From Cat

Cannibalism is a relatively common feline behaviour disorder. It accounts for 12.5% of preweaning kitten losses[1].

Eating of newborn kittens appears to be associated with a large litter, the second pregnancy, highly nervous first-time cats, and illness in kittens[2].

Other situations can provoke cannibalism such as stress caused by the queen unable to find an appropriate nesting area, or if the queen is extremely malnourished. Hormonal triggers can also induce cannibalism, where the maternal effects of prolactin are overridden by instinctual drives to prey-kill.

Evisceration and ingestion of newborn kittens while chewing the umbilical cord too closely are not true cannibalism, and although this also occurs, especially with inexperienced and nervous cats, it is rare and related to hypervigilence by the queen post-queening.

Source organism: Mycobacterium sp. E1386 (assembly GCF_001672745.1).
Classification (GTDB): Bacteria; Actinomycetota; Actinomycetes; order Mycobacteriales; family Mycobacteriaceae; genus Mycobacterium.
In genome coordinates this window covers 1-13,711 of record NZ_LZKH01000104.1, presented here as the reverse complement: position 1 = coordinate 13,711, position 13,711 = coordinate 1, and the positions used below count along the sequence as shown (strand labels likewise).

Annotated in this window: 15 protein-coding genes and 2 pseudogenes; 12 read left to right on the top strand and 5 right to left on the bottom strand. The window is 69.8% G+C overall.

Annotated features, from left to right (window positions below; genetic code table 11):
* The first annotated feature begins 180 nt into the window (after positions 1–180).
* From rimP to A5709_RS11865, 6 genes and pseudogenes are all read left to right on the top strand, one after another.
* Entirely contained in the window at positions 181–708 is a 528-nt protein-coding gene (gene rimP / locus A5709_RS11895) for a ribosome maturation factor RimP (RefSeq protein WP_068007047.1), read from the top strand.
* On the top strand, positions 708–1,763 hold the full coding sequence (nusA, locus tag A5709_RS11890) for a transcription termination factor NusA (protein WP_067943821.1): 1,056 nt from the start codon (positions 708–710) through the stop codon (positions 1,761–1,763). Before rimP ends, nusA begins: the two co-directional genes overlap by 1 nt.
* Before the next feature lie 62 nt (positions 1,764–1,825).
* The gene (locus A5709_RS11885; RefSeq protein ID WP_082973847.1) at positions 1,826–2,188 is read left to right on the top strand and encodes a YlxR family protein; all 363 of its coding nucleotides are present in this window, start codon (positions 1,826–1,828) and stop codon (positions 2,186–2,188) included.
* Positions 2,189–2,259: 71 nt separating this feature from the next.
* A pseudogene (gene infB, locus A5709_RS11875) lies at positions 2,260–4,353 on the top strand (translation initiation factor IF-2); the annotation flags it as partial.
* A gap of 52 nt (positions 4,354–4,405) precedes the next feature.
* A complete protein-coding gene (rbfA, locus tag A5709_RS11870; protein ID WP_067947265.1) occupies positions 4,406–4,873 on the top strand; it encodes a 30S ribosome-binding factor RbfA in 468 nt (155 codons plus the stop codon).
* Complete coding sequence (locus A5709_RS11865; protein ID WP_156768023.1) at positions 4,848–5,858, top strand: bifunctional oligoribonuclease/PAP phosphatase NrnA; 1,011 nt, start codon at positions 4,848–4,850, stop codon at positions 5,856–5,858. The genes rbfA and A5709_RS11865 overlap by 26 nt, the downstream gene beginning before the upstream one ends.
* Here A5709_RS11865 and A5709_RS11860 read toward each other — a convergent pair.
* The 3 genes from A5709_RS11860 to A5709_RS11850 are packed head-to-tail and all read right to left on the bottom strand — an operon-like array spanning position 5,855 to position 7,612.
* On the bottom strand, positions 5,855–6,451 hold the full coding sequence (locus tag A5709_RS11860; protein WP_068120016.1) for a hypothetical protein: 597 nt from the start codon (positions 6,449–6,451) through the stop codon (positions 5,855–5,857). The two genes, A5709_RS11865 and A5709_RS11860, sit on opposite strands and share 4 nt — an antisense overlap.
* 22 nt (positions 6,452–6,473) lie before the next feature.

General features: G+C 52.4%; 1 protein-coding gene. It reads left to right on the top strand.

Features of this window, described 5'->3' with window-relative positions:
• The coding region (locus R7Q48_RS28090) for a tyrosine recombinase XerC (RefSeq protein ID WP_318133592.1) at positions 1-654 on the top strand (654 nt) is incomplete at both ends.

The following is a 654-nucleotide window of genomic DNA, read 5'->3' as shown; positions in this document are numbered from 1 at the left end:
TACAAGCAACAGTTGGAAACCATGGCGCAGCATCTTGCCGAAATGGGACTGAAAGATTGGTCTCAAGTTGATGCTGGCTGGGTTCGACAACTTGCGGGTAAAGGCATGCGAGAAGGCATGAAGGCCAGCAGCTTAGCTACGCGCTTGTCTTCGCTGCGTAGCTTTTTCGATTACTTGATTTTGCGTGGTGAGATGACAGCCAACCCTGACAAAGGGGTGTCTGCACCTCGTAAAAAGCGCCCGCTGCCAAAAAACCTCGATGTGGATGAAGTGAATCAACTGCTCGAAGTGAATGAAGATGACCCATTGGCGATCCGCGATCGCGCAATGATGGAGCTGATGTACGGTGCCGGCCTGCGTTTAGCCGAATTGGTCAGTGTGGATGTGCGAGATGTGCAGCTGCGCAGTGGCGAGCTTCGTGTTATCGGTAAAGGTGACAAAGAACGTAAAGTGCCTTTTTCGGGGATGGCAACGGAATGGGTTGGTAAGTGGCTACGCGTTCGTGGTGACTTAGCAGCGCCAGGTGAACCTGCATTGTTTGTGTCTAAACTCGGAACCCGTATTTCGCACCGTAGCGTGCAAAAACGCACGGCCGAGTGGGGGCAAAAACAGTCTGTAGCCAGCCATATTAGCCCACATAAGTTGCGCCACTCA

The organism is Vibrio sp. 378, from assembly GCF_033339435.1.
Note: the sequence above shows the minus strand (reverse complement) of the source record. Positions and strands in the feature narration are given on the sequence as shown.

Progestins, such as megestrol acetate, have been reported as effective against such behaviour in queens[3].


  1. Young, C (1973) Preweaning mortality in specific pathogen-free kittens. J Small Anim Pract 14:391
  2. Hart, BL & Hart, LA (1985) Canine and feline behavior therapy. Lea & Febiger, Philadelphia
  3. Beaver, BV (1980) Feline behaviour: A guide for veterinarians. WB Saunders, Philadelphia. pp:24-26